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POLICY BRIEF: The 2016/2017 drought in Kenya

This policy brief, presented as part of the Raising Risk Awareness initiative, concludes that, from the climate science perspective, results show the 2016-17 drought is less severe than the 2010-11 drought in Lamu, while in Marsabit they are comparable. It provides recommendations for decision-makers to link disaster risk management strategies with climate science.

In Kenya, the frequency and impact of disasters associated with extreme weather and climate events has provided fertile ground for exploring the link between climate and disasters. Many other climate vulnerable countries and regions across the globe have also had a similar experience. In many areas and across many communities, climate change is responsible for exacerbating existing development challenges, such as poverty and marginalisation. Extreme weather events associated with climate variability and change also create the potential for increasing risks facing communities through the destruction of existing assets, infrastructure and capacities that support resilience and adaptation. As such, it is commonly accepted that impacts of climate change negatively affect the resilience of already vulnerable communities in developing countries such as Kenya.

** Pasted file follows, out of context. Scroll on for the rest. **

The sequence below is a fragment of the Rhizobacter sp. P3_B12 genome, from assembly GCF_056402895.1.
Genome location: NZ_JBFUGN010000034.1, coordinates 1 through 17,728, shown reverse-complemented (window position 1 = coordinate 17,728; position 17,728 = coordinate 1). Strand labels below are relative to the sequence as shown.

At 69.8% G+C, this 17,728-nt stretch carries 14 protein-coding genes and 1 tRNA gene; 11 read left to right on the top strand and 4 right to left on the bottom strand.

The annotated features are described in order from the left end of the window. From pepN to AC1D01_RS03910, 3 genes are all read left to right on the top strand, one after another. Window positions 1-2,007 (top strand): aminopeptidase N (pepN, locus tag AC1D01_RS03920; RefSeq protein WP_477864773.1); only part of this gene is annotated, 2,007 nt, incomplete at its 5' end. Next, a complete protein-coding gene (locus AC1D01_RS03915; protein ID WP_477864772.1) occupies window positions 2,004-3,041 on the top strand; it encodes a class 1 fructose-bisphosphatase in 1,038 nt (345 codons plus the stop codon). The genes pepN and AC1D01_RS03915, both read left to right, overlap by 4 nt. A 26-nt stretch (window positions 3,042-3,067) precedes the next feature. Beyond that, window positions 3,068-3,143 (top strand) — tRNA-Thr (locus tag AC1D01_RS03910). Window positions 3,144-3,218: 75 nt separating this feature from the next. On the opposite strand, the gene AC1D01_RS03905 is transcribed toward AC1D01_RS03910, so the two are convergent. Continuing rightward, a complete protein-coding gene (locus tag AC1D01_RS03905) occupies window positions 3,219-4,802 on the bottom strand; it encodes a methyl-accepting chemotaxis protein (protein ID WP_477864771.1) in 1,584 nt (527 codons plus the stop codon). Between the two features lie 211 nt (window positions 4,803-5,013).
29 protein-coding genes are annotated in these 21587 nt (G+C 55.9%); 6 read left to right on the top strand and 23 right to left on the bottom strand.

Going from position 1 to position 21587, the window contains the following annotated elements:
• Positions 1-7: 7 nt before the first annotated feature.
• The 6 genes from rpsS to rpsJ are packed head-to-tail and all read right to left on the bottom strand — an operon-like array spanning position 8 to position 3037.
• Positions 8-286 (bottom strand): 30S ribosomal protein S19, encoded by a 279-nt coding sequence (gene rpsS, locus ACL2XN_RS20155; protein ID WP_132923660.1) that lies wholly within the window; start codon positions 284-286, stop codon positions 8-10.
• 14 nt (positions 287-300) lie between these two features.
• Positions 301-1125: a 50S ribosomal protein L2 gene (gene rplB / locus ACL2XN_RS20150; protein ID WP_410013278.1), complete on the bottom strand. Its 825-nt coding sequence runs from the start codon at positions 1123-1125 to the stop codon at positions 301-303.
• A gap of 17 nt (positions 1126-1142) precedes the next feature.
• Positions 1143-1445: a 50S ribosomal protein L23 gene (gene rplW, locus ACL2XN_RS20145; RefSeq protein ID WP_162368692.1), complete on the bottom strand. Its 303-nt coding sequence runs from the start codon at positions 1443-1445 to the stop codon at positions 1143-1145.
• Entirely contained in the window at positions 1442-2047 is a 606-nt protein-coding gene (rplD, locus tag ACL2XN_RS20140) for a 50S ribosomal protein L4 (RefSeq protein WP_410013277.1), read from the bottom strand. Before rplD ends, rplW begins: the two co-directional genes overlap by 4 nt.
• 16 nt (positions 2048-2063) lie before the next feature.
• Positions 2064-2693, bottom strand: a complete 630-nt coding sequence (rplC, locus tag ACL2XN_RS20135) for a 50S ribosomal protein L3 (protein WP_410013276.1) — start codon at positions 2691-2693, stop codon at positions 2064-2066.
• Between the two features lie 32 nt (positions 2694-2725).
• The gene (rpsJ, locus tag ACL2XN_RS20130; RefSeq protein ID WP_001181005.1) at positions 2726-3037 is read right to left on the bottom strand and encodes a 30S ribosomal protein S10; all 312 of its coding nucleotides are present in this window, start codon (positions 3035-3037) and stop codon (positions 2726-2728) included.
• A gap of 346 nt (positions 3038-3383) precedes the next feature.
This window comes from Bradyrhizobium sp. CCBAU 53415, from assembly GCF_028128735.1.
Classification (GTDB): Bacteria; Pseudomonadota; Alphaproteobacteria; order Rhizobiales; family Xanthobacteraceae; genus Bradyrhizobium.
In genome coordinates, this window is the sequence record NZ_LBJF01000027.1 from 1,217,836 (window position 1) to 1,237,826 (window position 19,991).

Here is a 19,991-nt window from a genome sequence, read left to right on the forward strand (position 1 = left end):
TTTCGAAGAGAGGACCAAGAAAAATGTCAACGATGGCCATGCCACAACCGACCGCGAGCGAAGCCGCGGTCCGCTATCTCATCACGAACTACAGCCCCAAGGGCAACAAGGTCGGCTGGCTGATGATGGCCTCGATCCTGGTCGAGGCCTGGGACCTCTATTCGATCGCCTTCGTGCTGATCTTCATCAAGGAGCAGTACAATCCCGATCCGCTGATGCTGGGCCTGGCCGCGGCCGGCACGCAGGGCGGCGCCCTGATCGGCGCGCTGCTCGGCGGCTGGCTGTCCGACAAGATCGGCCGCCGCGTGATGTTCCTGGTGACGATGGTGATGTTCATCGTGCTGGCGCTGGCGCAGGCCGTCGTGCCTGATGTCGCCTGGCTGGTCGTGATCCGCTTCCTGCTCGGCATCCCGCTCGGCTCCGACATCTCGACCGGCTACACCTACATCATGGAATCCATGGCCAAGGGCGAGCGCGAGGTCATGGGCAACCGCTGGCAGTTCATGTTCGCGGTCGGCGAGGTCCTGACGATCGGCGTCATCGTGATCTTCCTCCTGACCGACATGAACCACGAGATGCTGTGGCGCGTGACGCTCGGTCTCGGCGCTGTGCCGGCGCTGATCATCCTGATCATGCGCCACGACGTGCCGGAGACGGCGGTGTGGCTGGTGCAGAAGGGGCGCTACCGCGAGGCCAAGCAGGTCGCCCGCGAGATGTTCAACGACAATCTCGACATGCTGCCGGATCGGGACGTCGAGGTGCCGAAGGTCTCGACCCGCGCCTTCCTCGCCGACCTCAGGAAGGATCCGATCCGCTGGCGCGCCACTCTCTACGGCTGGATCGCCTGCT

However, climate science can be utilised to save lives and livelihoods. Climate services and information can be utilised by communities, public authorities and disaster risk management institutions for early warning and mitigation strategies.

Therefore, the development of scientific knowledge and capacities to monitor, predict and provide early warning information provides an opportunity for reducing risks and exposure to weather related hazards. The Kenya Metrological Department (KMD) provides hydro-met services that are utilised for weather monitoring, forecasting and climate prediction. Despite this potential, uptake of climate information for early warning in disaster risk management has been hampered by complex methods of presenting climate information, poor public awareness, gaps in understanding between science and policy and resource limitations.

This policy brief concludes that, from the climate science perspective, results show the 2016-17 drought is less severe than the 2010-11 drought in Lamu, while in Marsabit they are comparable. In general, the return time of the event over the regions analysed was low, meaning that this kind of drought is a relatively common event. It is important to note however that the 2016-17 drought is still ongoing. Kenya Meteorological Department is currently forecasting the potential for depressed rains in many of the drought effected areas of Kenya. If the 2017 long rains are ultimately depressed and the drought continues, the findings of this study will need to be updated.

Download the policy brief here: The 2016/2017 drought in Kenya

Image credit: Neil Palmer/CIAT

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